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The article originally appeared on frugayity.com

I’ll admit it, even I like to go out for dinner every once in a while. I deserve to treat myself for all of my hard work and you should too. But, there are smart dining options and options that shall we say, are not as wise.

First off, I can’t stand fancy restaurants. If I have to put on a suit and tie just to eat food, I will not go. I remember once I was in New Orleans for a conference and was forced to wear a blazer because that was the restaurant’s policy. Had I known this prior to arriving, I probably would have chosen a different restaurant. When an establishment does have a policy of that nature, you can also bet that it’s going to be an expensive outing.

There are special occasion restaurants, which I may visit once or twice a year to celebrate something truly monumental. If you land your dream job, get a raise or are celebrating a special occasion, then it’s okay to reward yourself with a $50 steak. But that is the ONLY time I will give you permission to order anything that expensive.

Many moderately priced restaurants are just as good as more expensive options. In fact, price doesn’t always determine quality. A few weeks ago, I was at a very high end steakhouse (a friend gave me a gift certificate for my birthday) and not only were our steaks fatty, but my guest’s steak wasn’t cooked properly. When I do visit a restaurant of that nature, I expect everything to be perfect. Luckily, the service was good and they remedied the issue quickly.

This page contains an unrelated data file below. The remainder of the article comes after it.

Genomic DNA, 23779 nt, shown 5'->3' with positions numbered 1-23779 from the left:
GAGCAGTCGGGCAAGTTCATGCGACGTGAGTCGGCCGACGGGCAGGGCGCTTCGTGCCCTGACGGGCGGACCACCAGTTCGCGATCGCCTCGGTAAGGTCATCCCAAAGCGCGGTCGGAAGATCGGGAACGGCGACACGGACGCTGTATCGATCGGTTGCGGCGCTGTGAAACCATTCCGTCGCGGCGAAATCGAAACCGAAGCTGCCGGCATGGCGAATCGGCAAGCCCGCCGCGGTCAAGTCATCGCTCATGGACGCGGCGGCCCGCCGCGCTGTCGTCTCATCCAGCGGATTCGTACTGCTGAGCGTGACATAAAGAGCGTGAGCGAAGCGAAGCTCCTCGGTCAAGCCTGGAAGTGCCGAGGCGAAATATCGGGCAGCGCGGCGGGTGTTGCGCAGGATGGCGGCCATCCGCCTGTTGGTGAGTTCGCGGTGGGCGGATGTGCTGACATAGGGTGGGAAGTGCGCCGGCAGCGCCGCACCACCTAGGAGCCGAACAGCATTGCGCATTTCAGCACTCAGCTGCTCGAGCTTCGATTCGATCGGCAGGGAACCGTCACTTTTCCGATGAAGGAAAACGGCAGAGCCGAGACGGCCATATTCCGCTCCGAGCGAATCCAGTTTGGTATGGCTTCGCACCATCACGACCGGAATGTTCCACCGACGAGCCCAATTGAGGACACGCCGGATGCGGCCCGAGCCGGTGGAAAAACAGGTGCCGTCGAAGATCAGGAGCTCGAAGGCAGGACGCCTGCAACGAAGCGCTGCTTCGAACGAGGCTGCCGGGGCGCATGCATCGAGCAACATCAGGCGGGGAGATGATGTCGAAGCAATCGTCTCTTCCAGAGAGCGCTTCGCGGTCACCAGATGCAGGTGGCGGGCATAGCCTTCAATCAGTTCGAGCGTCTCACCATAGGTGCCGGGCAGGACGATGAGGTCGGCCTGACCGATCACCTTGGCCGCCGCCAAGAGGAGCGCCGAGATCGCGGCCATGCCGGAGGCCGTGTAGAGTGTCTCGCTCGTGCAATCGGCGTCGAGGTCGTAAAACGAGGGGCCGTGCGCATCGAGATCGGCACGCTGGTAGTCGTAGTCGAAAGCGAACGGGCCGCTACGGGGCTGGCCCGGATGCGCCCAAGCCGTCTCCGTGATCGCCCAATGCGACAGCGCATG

If you are forced to dine at a restaurant a bit out of your price comfort zone, then try to take home leftovers to justify the expense. A $50 meal, with enough leftovers for lunch the following day psychologically turns it into two $25 meals, or if you prefer, a free lunch.

And whatever you do, please don’t order the $30 chicken dish. Order something that you can’t make at home. Order something special…the rack of lamb perhaps, or the Chilean Sea Bass. Why waste your money on an item you can cook for a quarter of the price. Yes, the markup on food is that high. Now, do you see why cooking your own meals at home is a more responsible option?

Joey Amato is the publisher of Frugayity, a personal finance advice website geared towards helping the LGBTQ community live a more frugal life and save for the future. Amato has been in LGBTQ media for over a decade, having published his own lifestyle magazine UNITE in Nashville and Indianapolis. He is also the publisher of Pride Journeys, a syndicated LGBTQ travel column and website. For more information, visit www.frugayity.com.

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september 2020

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